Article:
All Treat, No Trick


They say the weather is beautiful everywhere in October. Because it is one of our most comfortable months, I try to stay at home and enjoy the snappy chill in the air and the first chance for hot soups.

And, although the food police may tell you not to, I always use my jack-o-lantern to make something  yummy the next day. No one has gotten sick because I refrigerate it about one hour after dark when the usual two or three trick-or-treaters have passed by my house.

My favorite use for it is pumpkin soup. I’ve always admired pictures of it served in real pumpkin shells, but carving out raw pumpkin (cooking it first would ruin the texture) is about as easy as jack-hammering concrete. And, ceramic pumpkin bowls are beautiful, but I’ve never owned one.

This year I had the idea of serving it in bread bowls, but on second thought, that might fall into the jack-hammering scenario in terms of time spent. Then, it occurred to me that some bakeries have bread soup bowls or large, crusty rolls that might be used.

Pumpkins are easy to grow, are highly nutritious and are in the squash family. In early New Orleans, cooks baked them in pies called tarte de citrouille, laced with brandy. Pumpkin was also served as a side dish for dinner accented with cinnamon and nutmeg, alongside lamb, pork, fowl or beef.  The color stands out especially in soups to which cream and sometimes potato are added.

Bright orange and deep green vegetables star in the Louisiana fall crop with not only pumpkins but butternut squash; collard, turnip and mustard greens, and kale. Extremely healthful, these tasty veggies are a good match for the exercise we can do in beautiful October  –  biking on the levees,  playing sports in the parks and taking long walks without even breaking a sweat. After enjoying plenty of the great outdoors, there’s nothing like a good soup and crusty bread for dinner.




6 to 8 crusty bread bowls for soup*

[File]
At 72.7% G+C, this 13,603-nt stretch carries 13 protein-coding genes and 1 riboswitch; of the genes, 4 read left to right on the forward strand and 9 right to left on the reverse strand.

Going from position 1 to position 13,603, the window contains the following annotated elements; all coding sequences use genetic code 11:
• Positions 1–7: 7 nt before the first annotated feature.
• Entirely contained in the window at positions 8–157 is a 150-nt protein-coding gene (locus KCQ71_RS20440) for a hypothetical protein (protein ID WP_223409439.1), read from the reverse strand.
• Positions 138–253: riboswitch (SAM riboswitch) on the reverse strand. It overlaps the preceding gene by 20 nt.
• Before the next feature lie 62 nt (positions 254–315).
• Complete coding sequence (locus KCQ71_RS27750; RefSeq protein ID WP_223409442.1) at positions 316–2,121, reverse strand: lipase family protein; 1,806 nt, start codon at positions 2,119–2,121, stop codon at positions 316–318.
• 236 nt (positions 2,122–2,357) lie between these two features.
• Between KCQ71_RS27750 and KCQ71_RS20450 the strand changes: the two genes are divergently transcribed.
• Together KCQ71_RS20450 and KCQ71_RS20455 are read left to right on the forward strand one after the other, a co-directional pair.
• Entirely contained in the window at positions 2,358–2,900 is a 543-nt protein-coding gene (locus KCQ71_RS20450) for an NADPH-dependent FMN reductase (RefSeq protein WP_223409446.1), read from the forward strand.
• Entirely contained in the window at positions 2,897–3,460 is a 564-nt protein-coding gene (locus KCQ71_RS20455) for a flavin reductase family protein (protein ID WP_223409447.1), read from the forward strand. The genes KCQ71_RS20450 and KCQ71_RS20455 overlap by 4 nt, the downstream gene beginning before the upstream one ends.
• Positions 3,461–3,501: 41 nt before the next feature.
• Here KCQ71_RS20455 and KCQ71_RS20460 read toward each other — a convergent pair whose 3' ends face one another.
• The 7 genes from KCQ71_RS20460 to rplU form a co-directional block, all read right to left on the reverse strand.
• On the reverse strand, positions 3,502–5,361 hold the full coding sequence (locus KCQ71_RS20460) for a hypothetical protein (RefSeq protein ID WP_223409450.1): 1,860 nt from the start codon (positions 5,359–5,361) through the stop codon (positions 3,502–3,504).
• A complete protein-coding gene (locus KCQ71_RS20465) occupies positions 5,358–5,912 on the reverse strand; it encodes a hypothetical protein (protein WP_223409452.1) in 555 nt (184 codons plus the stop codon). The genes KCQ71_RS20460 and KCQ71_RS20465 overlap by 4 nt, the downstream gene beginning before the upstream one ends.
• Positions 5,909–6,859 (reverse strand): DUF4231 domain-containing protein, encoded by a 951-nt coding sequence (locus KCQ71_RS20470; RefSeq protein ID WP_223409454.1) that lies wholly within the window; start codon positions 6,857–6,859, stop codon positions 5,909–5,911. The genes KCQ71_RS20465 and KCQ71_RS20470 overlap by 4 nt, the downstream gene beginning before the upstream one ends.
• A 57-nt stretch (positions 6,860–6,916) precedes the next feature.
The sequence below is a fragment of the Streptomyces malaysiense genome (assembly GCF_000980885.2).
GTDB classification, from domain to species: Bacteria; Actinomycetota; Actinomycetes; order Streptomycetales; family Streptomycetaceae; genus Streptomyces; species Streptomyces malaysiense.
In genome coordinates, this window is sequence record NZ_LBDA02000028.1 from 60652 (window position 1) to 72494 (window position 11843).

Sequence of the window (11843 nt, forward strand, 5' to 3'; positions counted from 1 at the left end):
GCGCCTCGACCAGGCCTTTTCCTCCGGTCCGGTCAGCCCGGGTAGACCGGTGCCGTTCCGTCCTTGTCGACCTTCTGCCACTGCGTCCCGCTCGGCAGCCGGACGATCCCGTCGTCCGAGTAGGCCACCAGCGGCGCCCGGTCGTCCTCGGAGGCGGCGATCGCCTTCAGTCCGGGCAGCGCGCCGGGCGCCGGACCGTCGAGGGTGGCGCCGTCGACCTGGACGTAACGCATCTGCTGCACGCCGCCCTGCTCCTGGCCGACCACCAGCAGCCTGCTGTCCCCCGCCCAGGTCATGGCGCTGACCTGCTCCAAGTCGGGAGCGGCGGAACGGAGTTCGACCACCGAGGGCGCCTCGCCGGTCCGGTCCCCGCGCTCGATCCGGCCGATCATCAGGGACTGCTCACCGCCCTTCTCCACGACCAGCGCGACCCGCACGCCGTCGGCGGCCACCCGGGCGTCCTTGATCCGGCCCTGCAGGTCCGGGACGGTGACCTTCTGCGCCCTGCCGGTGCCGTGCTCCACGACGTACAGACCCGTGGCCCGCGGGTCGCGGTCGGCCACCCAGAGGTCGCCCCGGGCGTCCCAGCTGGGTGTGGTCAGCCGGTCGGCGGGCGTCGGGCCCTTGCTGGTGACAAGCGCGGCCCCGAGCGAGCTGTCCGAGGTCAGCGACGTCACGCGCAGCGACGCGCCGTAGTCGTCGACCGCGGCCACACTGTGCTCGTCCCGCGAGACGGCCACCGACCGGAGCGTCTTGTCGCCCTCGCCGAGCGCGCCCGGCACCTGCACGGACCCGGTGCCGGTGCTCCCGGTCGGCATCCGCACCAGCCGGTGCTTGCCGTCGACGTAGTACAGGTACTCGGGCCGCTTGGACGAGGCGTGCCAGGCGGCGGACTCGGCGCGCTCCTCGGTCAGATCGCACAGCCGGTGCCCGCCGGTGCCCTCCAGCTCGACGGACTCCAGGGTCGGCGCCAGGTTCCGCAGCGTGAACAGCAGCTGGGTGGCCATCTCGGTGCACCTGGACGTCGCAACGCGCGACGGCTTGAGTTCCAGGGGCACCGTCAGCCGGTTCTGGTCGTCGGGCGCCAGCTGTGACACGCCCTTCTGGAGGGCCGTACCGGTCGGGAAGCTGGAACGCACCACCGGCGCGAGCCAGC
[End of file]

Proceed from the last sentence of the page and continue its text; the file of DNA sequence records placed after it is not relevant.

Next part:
5 cups pumpkin, freshly cooked or canned
4 tablespoons butter
1 large onion, chopped
1 stalk celery, chopped
3 cloves garlic, minced
1 tablespoon fresh ginger, minced
8 cups chicken stock, homemade or canned or made from chicken base in jars
1 large potato, peeled and cubed
Freshly ground black pepper to taste
1 1/2 teaspoon cumin
½ teaspoon ground cinnamon
½ teaspoon ground nutmeg
Salt to taste, if needed
1 cup heavy cream
6 slices bacon, cooked and crumbled



1. Hollow out rolls, if necessary, leaving room for 1 cup of soup. Set aside.
2. If cooking pumpkin, peel and cut into 2-inch cubes, and mash to measure.
3. In a large pot, melt butter and saute onion and celery until wilted. Add garlic and ginger and cook a minute or two. Add stock and heat to a boil. Add potato, pumpkin, pepper, cumin, cinnamon and nutmeg. Reduce heat to a simmer and cook until potato is done. Taste and adjust seasonings. You may not need salt if the stock is salted. Add salt now if needed.
4. Use a hand blender to puree soup.  If you do not have a hand blender, puree in batches in a regular blender or food processor.
5. Add heavy cream and heat but do not boil. Remove from heat.
6. Cook bacon until completely done. Cool and crumble.
7. When ready to serve, heat oven to 350 degrees. On the stove top, heat soup to hot.  When oven is hot, heat rolls until hot. Place on plates and fill with soup, about 1 cup. Top with crumbled bacon. Serves 6 to 8.

*I found bread bowls for soup at Panera Bread. Some bread bakeries make crusty rolls that could be hollowed out and used as bowls. Buy as many as needed, and freeze leftovers for later use.

Pumpkin Prep

A How-To Guide

Cooking a pumpkin should be done before peeling.  Seed and scrape the inside of the pumpkin, discarding all but the meat. If using a jack-o-lantern, this step is already done. Bake seeded pumpkin whole or in pieces in a 350-degree oven until fork tender.  When cool enough to handle, peel with a sharp knife.  Pumpkin should mash easily.  It can be frozen at this point for later use.


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